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Working With Recruiters As Part of Your Job Search

March 17, 2011 by Careerminds

You may decide that working with a recruiter or multiple recruiters is something that you would like to add to your job search strategy. If so, there are a few things you will need to go know before you get started.

There are two types of recruiters:  Contingency and Retained

  • Contingency: Company pays the fee only if it hires the recruiter’s candidate for the position
    • Contingency search firms typically refer multiple candidates to increase the odds of their filling the position and being paid.  They may not be as selective as retainer search firms.
  • Retained: Hired by company to identify, recruit, and evaluate candidates for specific positions
    • Company pays fee in advance or in incremental payments for the services of the recruiter – typically 30 to 35 percent of either the hiring base salary or the estimated compensation for the first year.  Those working on retainer will only want to present the candidates who meet most or all of the company’s requirements and preferences.  Retained search firms have their reputations and future business to consider in addition to their income.


Tips for working with recruiters:

  • Identify reputable recruiters by asking colleagues, networking contacts, and human resources professionals you know if they can refer you to search firms that specialize in your industry, profession, and compensation level.
  • Research search firms using published directories and Internet resources.
  • Only work with recruiting firms whose services are paid by their client companies.  Never pay a fee to a search firm or employment agency.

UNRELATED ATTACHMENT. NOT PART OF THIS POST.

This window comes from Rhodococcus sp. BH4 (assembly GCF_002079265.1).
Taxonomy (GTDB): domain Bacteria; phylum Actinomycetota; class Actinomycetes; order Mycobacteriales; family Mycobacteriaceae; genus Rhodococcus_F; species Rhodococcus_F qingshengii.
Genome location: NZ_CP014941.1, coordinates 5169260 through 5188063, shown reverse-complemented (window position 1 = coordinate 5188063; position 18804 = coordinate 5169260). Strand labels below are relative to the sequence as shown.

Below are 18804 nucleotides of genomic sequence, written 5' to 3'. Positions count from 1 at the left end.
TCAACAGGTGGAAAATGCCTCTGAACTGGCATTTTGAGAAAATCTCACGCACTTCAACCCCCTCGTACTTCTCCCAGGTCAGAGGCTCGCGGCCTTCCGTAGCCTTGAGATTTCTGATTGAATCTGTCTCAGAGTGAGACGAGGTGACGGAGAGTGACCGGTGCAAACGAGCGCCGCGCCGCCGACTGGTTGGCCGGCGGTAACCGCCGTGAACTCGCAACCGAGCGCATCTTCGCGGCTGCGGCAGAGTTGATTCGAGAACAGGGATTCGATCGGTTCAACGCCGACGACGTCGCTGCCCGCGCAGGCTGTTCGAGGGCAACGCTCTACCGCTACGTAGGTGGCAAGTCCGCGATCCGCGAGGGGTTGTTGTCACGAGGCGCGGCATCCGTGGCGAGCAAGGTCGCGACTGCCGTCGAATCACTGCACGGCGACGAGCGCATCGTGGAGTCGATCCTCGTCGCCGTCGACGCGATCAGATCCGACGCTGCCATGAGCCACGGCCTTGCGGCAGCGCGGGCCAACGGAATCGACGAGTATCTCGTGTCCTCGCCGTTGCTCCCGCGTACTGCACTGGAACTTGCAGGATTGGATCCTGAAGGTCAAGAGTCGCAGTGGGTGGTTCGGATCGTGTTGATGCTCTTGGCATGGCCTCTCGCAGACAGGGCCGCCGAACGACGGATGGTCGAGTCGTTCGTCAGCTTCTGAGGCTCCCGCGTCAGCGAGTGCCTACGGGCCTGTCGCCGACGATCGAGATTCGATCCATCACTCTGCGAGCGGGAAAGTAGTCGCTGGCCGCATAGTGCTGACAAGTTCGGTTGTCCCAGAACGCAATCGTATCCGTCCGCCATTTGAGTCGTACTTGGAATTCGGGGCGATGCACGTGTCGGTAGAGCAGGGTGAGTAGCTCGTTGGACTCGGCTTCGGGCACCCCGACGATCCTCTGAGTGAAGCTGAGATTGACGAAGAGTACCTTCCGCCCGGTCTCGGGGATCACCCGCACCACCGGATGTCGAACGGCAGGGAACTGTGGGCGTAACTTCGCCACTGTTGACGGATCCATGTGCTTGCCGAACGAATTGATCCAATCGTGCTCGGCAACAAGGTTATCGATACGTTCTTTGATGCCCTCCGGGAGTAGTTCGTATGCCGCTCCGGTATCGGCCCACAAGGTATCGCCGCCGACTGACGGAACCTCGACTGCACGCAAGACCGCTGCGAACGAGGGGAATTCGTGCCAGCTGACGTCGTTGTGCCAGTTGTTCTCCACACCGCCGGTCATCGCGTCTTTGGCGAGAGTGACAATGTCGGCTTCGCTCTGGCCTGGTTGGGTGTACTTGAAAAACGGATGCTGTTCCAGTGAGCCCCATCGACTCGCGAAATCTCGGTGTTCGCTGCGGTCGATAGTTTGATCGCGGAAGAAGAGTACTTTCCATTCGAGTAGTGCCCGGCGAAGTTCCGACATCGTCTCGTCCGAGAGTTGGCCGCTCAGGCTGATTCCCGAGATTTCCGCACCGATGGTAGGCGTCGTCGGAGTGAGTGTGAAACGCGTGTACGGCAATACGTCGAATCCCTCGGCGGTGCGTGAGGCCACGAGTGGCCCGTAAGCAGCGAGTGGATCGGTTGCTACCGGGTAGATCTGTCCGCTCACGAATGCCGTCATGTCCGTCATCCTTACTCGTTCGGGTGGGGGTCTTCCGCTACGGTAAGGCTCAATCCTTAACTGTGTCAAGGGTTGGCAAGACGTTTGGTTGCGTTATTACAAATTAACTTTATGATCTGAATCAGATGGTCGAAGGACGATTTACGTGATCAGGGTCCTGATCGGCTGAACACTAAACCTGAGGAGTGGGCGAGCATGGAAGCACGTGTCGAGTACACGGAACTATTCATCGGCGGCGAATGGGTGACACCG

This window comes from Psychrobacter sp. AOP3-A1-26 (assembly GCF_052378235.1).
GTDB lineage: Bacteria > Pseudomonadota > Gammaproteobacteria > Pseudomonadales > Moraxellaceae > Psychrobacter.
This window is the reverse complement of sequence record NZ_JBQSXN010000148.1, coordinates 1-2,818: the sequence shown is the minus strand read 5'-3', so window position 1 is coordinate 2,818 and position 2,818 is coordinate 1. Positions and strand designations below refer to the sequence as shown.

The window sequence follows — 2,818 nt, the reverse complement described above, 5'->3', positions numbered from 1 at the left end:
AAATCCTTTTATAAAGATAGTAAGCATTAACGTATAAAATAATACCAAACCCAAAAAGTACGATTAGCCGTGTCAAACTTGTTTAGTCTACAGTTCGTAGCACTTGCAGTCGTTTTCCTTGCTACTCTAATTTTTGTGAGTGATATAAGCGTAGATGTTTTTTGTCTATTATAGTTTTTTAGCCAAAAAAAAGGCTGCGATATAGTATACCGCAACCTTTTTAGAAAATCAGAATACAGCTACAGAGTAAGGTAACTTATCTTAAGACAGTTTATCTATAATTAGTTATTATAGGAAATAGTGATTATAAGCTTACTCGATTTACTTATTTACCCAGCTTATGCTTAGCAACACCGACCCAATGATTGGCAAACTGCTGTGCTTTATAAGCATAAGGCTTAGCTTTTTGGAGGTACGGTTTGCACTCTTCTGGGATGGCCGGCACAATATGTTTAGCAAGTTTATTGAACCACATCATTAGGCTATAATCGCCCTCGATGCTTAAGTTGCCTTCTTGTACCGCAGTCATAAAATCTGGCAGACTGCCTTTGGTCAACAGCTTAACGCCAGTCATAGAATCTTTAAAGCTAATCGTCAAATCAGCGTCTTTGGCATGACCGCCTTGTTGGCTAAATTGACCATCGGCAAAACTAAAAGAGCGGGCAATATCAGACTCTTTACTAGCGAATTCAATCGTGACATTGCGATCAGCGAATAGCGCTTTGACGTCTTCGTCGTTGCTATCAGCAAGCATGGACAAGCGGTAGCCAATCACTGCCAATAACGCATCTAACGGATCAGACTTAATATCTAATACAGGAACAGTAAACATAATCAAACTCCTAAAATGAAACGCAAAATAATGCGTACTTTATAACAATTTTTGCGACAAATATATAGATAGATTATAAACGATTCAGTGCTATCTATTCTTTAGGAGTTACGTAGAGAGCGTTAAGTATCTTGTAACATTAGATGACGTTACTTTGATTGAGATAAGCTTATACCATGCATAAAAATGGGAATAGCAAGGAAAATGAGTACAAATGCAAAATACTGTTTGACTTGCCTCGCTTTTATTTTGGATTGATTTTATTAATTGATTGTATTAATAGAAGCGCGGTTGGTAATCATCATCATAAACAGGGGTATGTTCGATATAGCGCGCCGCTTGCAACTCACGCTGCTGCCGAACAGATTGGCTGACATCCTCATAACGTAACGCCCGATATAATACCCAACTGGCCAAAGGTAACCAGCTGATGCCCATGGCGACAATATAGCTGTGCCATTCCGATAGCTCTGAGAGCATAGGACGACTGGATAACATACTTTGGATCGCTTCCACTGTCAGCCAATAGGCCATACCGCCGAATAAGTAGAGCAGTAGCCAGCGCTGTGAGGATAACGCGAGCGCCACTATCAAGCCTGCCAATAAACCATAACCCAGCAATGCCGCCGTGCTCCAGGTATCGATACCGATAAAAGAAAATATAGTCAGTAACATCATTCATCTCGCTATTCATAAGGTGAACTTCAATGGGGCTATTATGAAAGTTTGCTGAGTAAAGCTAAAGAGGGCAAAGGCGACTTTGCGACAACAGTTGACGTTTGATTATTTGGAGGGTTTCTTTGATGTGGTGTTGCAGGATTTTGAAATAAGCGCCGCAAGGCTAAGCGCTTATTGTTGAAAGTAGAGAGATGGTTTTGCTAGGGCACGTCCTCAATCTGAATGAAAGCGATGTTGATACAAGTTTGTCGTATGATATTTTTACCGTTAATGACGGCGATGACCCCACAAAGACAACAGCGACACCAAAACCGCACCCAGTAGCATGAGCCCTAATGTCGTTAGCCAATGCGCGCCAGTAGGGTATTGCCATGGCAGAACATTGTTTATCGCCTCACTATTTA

• Only work with a recruiter you trust.
  • Present yourself to a recruiter as if you were on a job interview.
  • Ensure that the recruiters you choose to work with will not send your resume to any company without your permission in advance.
  • Work with a select number of recruiters – preferably three to five at the most.
  • Remember that recruiters are sales people who make money placing candidates with client companies.  They are not in the business of finding you a job.
  • Accept career or resume advice with caution when talking with a recruiter.  Remember that they work on behalf of the client company.  As a result, they may have a conflict of interest in giving you advice.
  • Be very clear with recruiters on your salary expectations.
  • Recruiters will be interested in working with you if they are representing a client who has a position that matches your qualifications.  If they don’t, you won’t hear from them.
  • However, keep in touch with recruiters who you feel are reputable, and have experience in your industry or profession.  Keep on their radar through regular calls and/or emails.
  • Remember that recruiters search social media sites, especially LinkedIn, to source candidates.  This is yet another reason to have a strong LinkedIn profile that ensures you will be found.

What do you think?

Recruiters: Do you think that this is good advice? Anything you’d like to add?

Job Seekers: Do you find yourself working with recruiters or not so much? Was this advice helpful?

Careerminds provides scalable, strategic solutions to organizations seeking affordable, web-based outplacement services. Using a Web 2.0 e-learning platform that delivers affordable, online career transition services, Careerminds provides a high-tech and high-touch blend of on-demand career transition education supported by senior-level career consultants to help displaced workers reenter the workforce quickly.

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